• Variety. Not just columns, or specials, or news stories. Relevant apps, jokes, good stories, and weird stories. As long as they’re relevant to the common thread you share with the reader, then it all “blends.”

 

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Collaborate on the Cheap with Open Source

IBM is rethinking how its employees interact with each other and their customers. E-mail, company reps say, is “anti-social,” and that, of course, goes against the very grain of social media. So, the conglomerate is promoting a social business model that uses digital work tools so employees can “do great work together.”

Sure, IBM has cash at the ready to throw at the program. But this idea can work at the small business level, thanks to open source collaborative platforms. First of all, open source means cheap, or even free. With open source, you’ve got a group of volunteer software programmers who are always making tweaks. And because of this robust community of developers, you don’t need that large IT department. (An important note: Any open source program worth its salt will have a governing committee to keep bad apples from slipping through).

These online collaborative platforms (Redmine, dotProject, Manymoon via LinkedIn, to name a few) get everyone in your company on the same page, regardless of employees’ locations. Users can easily work together with a virtual online program that allows them to manage documents, share files, create charts, facilitate communication, and the like. There are open source platforms for CRM, too, whether it’s for record keeping, sales integration, support, or troubleshooting.

Social media is all about collaboration, and so is business. It makes sense, then, to use social media software to improve business development and CRM programs. And the best part? You don’t need to have an IBM budget to do it.

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5 Tips for Tech Telemarketing

Good advice from the cold-call specialists at SalesStaff. Funny how long it can take us to describe common sense. Know what you’ll say; practice; get to the point; etc. And here’s another SS insight that shows what marketing channels had the greatest impact on IT purchases.

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Help Jackie Help Kids in Jacksonville

Jackie brings sports back to Jacksonville foster homeJackie has been working with a local foster home as part of a community service project named “Choose to Matter“. Jackie raised money to fix playground equipment and sports facilities at Jacksonville’s Foster Home while working with local high school sports teams to visit the facility and invite the children to local sporting events.She now needs your vote to win an opportunity to join Julie Foudy at the 2012 Summer Olympics as a Youth Ambassador for McDonald’s Champions of Play Program. Check out Jackie’s project page, watch the video and vote for your favorite.

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Machine Vision, Motion Control, Robotics Trade Association Update Brands

AIAKudos to Jeff Burnstein, Dana Whalls-et-al at the Association for Advancing Automation (A3), the new name and brand for the Automation Technologies Council, the parent organization to HBC clients the Automated Imaging Association, Robotic Industry Association, and Motion Control Association.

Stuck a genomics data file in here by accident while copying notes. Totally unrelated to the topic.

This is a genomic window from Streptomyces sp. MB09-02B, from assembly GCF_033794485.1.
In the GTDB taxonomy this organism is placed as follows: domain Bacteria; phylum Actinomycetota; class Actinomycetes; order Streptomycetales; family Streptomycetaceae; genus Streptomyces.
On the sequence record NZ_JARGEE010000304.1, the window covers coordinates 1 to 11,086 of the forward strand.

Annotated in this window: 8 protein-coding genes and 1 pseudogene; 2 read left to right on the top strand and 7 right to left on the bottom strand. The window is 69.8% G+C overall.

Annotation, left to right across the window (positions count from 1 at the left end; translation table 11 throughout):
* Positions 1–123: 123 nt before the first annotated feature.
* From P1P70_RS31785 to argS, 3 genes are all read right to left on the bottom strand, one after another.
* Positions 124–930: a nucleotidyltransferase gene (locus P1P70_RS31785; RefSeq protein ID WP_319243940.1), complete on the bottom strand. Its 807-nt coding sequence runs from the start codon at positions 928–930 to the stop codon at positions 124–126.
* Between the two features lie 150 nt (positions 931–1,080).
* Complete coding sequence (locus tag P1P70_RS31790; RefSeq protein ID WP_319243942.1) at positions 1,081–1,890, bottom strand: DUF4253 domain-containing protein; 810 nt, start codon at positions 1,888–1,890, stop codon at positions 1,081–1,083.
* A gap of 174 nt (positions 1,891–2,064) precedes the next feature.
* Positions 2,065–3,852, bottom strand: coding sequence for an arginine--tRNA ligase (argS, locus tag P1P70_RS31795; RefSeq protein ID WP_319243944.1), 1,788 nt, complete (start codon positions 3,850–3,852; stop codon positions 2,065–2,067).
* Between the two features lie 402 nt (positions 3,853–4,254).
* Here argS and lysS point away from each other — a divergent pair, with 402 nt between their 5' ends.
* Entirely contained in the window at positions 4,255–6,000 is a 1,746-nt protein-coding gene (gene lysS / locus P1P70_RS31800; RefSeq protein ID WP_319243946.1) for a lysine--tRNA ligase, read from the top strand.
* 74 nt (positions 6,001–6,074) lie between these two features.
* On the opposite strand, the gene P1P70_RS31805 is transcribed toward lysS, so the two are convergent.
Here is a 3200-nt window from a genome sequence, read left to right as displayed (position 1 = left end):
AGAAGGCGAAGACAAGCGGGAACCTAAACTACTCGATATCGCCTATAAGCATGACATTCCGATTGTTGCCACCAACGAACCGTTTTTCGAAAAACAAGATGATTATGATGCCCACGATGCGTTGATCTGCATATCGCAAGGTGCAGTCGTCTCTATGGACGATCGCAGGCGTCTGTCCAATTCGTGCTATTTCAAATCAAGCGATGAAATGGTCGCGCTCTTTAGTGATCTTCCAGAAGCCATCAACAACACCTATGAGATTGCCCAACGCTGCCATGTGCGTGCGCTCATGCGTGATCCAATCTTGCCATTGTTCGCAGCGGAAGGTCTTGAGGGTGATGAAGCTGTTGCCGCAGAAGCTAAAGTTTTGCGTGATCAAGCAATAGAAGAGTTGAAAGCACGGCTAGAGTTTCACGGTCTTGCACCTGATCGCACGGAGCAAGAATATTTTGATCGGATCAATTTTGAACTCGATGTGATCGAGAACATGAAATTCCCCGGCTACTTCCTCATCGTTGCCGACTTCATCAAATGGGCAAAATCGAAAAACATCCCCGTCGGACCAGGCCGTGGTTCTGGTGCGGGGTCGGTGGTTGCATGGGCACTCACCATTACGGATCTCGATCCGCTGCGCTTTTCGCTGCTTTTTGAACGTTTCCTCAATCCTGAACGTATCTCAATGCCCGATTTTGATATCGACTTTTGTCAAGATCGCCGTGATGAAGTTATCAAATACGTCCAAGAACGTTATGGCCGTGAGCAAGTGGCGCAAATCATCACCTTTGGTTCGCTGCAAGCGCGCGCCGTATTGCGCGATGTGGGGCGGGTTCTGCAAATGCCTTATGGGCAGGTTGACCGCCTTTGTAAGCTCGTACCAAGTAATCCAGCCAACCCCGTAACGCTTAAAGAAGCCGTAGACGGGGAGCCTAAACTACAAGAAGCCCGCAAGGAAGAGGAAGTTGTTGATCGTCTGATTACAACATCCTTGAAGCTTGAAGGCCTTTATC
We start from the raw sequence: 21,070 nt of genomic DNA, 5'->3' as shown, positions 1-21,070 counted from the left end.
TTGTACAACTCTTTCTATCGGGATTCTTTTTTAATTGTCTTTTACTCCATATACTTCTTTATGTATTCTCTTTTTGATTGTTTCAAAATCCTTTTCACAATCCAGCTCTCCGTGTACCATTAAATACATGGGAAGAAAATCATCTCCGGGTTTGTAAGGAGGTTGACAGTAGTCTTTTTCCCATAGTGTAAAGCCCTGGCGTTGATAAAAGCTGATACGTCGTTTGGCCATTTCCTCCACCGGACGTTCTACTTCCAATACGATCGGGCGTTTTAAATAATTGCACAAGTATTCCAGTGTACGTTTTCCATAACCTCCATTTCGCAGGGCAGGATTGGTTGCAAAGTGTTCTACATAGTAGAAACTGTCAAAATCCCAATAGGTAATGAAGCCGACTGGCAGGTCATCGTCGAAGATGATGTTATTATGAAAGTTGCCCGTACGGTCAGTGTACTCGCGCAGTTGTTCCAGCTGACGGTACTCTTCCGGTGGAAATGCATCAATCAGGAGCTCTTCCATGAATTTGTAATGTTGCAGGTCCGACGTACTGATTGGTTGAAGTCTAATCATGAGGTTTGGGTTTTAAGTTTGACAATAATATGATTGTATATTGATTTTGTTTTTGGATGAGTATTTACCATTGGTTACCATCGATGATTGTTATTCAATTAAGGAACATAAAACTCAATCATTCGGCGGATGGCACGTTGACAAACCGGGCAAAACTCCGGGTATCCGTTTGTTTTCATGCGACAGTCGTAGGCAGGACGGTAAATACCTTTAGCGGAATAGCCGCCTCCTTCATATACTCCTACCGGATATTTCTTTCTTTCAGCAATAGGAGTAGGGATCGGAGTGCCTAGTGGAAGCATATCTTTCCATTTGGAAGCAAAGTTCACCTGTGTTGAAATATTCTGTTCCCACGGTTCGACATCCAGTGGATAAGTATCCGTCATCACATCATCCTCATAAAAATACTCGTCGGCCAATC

Burnstein unveiled the new A3 brand at the recent AIA business conference to, “…more accurately reflects our mission, which is to be the global advocate for the benefits of automation.” He also introduced a new logo for the machine vision focused trade association, the Automated Imaging Association (AIA). You can read more here.

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Automation Industry to Be Strong in 2012

My favorite economist, Alan Beaulieu, spoke at the Automated Imaging Association’s Business Conferencethis week and had good news for the advanced automation industry: 2012 will be a good sales year.

Economist Alan Beaulieu speaks at AIA Business Conference in Orlando.

But another recession should be around the corner starting in 2013.

To me, this is pretty good news. I’ve been a little concerned about the laundry list of problems facing the developed world and automation markets: Europe and U.S. debt issues. Middle east unrest. Spiking oil. Accelerated depreciation going from 100% in 2011 to 50% in 2012, etc. And, interestingly enough, Alan says the only headwind facing automation is the depreciation issue. Otherwise, he says, automation could expect to beat or exceed 2011 (and many companies will anyway).

Look for more info? Check out HBC’s 2012 Machine Vision forecast article to appear in the February 2012 issue of MachineVisionOnline.org‘s newsletter.

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2012 B2B Marketing Study Says What?!?!

First things first: Huge fan of Joe Pulizzi at the Content Marketing Institute. And if you’ve ever had to do a market analysis on your own, then you know how much fun it is to type “The End” and then paint a big cross hair on your back with a “Kick Me” Post-It right in the middle.

But I think what we have in CMI’s new annual Marketing Benchmark study is “a failure to communicate.” Cool Hand Luke aside, the new report raises as many questions (for me) as it purportedly answers. Continue reading

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Rise Above the Clutter with Smart Link Building

Type “link building” into Google, and the search engine finds more than 87 million sites. It seems that everyone has an opinion on the topic—and rightly so, considering the value of SEO. So how do you break through all this clutter to make sure you’re doing right by your client and getting them page views? I’ve gathered some of the best tips out there from the likes of Vertical Measures and SEO Book, among others, who live and breathe link building. Continue reading